• Kitchen with efficient ovens that conserve cooking wood
• Dish rack and storage
• Food storage room
• Clothes line for drying clothes
• Latrine with a cover, sprinkling ashes
• Dedicated shower area
• Rubbish pit for composting plant and animal waste
• Natural fence made of bushes
• Develop income generating activities
Nathan has tapped into the water main and pays a monthly fee for its use. He sells the water to his neighbors for 50 shillings (about 3 cents ) a jerrycan (about 5 gallons). This generates some income for Nathan and covers the cost of his monthly charge.
Nathan grows matoki (a type of banana), pineapple, egg plant, beans, potatoes, etc.
Now Nathan is testing a new strain of matoki that is resistant to a mold that has killed many matoki plants in Uganda. After he harvests, he plans to share his plants with others.
I’m back home from my trip now. It took me longer than usual to recover from the jet lag. I have no idea why. Maybe just more tired than on the past. But all is well and I thank God for that. It seems as though everything at home and work went pretty well while I was gone. I want to thank everyone that worked really hard to make it possible for me to be gone.
I’m going to put a few stories that we gathered while I was in Uganda. I went out to the village one day with Brad and Deb Mashburn and we heard these stories as we visited a few different homes. Because it was just the 3 of us along with Nathan we were able to spend a little more time at each place and hear their stories, that was really nice. Deb did a great job making notes of the facts so that these stories could be written correctly and I got to take pictures.
October 30, Amsterdam 6:00 A.M. We go to our gate 20 minutes early. I guess that is better than 20 minutes late. Seven and a half hours flight time. I started out in seat 18J across the isle from a woman that seemed to have a hard time settling in, about 5 minutes before the door of the plane closed she asked if I would mind switching with her brother, he was in 21C. Only 3 rows back accept to get there I had to go back to about row 93, cross over behind the fake wall and swim up stream against the late boarding crowd to row 21. It was really OK, still an isle. Gary and Merrilee were at, I think, row 29, exit row with six feet of leg room in front of them. Some how I think they planned that. Anyway the lady next to me 21D was about 65 and hadn’t been on a plane in 25 years. She and her husband were retired dairy farmers from Foley, MN on their way to Bosnia to see a statue of the Virgin Mary. They both tried about 3 times to explain to me why it was important for them to go see the statue. The more they explained, I think the more they became confused about the importance of their trip. And than there was the technology; the plane had a TV for each seat with a big selection of movie, games, music, a map of our route and progress. We got in the air, I plugged in my Bose headset, flipped through the movies, slid down in my chair and was about ready to dose off for the flight when I got an elbow in my side. I looked over to seat 21D, she held up the little remote that was attached to her TV and said hers doesn’t work. I showed her how to work it, flipped my headphone back over my ears, slid back down in my seat, closed my eyes and got another elbow. This time it was her husband; his “didn’t work either”. By the end of the flight I made it all the way through “Mr. Beans Vacation”. And had the couple in 21D & E watching movies and playing pac-man. I didn’t sleep a minute and usually I can be out before the wheels are off the ground.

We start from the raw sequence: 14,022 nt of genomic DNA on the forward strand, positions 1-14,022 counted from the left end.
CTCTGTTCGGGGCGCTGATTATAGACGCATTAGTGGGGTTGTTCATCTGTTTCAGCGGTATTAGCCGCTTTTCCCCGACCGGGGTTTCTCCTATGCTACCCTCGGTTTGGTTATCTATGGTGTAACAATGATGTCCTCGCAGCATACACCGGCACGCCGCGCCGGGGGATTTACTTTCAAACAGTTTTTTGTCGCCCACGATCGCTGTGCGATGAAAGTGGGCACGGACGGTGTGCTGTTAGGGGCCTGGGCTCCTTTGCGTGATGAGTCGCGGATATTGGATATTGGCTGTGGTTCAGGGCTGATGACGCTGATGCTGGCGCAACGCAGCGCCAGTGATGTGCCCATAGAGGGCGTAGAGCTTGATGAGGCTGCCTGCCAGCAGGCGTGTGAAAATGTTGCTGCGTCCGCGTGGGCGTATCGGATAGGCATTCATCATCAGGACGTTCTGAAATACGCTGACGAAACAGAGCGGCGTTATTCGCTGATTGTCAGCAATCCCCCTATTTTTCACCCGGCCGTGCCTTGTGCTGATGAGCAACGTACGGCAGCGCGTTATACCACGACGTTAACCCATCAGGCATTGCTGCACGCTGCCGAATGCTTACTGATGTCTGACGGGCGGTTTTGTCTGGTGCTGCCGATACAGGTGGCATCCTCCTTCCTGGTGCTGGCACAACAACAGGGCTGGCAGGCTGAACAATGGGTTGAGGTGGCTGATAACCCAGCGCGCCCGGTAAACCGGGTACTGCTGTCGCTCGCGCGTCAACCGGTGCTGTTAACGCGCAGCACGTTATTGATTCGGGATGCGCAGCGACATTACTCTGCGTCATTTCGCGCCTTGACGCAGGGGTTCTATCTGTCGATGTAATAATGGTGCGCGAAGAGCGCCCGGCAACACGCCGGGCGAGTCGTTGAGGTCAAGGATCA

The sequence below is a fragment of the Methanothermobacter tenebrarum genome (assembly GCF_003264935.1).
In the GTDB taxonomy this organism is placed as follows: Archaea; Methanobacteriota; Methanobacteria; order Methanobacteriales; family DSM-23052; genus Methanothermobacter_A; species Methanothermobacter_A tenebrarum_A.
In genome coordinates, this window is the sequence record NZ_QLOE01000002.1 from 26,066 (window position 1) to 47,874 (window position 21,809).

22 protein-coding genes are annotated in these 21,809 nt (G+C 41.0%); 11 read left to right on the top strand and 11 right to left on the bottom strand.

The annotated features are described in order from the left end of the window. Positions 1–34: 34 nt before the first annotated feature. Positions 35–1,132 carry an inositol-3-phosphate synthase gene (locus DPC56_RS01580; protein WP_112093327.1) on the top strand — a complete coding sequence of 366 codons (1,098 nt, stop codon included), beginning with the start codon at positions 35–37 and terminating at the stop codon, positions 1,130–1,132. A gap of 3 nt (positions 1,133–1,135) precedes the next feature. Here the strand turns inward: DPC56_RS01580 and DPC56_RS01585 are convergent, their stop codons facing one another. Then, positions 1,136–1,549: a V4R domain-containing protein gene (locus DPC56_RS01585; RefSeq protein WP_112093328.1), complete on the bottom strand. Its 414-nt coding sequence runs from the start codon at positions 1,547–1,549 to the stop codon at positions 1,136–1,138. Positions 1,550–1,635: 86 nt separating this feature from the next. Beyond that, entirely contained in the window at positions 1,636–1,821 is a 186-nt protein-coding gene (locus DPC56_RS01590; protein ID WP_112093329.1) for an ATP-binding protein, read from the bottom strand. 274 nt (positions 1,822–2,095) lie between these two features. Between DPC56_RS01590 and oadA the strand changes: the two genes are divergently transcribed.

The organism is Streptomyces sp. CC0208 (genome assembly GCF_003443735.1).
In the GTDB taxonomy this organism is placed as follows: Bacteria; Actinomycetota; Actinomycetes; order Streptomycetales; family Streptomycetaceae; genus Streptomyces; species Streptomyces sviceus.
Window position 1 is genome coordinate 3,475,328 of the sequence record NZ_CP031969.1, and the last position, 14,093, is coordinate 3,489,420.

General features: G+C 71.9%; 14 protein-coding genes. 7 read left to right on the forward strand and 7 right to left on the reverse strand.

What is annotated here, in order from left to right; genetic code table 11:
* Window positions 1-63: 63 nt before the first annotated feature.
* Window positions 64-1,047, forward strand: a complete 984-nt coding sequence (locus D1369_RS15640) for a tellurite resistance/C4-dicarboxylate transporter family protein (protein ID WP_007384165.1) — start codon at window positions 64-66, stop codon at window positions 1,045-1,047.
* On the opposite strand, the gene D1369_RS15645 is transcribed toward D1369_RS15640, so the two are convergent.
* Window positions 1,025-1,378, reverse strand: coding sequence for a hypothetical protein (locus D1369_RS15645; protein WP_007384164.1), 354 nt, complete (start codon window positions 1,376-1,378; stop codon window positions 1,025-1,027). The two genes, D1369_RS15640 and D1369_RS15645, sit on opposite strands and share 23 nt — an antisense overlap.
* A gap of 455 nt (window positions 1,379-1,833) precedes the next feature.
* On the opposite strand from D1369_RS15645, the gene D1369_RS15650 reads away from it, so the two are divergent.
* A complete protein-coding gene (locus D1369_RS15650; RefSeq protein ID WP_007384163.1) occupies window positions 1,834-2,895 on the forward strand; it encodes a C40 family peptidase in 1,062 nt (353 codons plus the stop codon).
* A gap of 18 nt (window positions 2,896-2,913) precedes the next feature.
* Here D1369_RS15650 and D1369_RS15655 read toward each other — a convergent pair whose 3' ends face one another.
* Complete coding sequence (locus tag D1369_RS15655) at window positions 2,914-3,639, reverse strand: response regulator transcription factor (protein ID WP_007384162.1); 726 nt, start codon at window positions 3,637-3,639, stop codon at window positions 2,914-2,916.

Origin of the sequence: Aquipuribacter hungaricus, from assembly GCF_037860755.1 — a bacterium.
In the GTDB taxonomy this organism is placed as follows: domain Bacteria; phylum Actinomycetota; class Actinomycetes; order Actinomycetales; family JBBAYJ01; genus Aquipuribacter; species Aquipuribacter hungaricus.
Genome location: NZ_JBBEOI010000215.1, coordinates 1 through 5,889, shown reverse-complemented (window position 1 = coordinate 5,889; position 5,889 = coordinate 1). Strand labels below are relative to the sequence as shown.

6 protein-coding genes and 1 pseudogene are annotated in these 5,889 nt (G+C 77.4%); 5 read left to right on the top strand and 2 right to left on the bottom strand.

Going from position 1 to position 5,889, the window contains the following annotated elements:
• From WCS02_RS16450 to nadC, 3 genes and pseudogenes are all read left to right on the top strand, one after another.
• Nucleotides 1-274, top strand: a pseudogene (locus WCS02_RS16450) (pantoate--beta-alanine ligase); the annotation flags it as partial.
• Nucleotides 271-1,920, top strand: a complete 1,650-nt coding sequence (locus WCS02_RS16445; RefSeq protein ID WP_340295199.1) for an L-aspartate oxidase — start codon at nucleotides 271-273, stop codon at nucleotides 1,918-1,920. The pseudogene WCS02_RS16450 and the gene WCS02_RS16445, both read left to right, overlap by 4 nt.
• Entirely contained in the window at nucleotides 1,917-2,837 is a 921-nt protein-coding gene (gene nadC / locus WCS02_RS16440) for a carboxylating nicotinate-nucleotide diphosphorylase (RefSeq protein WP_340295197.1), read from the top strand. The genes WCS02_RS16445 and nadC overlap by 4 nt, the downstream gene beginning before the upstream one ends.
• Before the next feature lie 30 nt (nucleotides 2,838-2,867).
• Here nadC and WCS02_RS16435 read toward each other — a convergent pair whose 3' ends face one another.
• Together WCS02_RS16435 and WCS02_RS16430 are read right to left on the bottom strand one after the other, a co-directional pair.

It’s 7:30am Amsterdam time now, we are 6 hours ahead of MN time. Our flight to Nairobi leaves at 10:20AM we arrive 7 hours later at 8:30pm. We leave Nairobi at 9:30 PM, I’m not sure what time we get to Kampala. Anyway it is going to be a long day. Probably won’t write again till tomorrow if I can get an internet connection.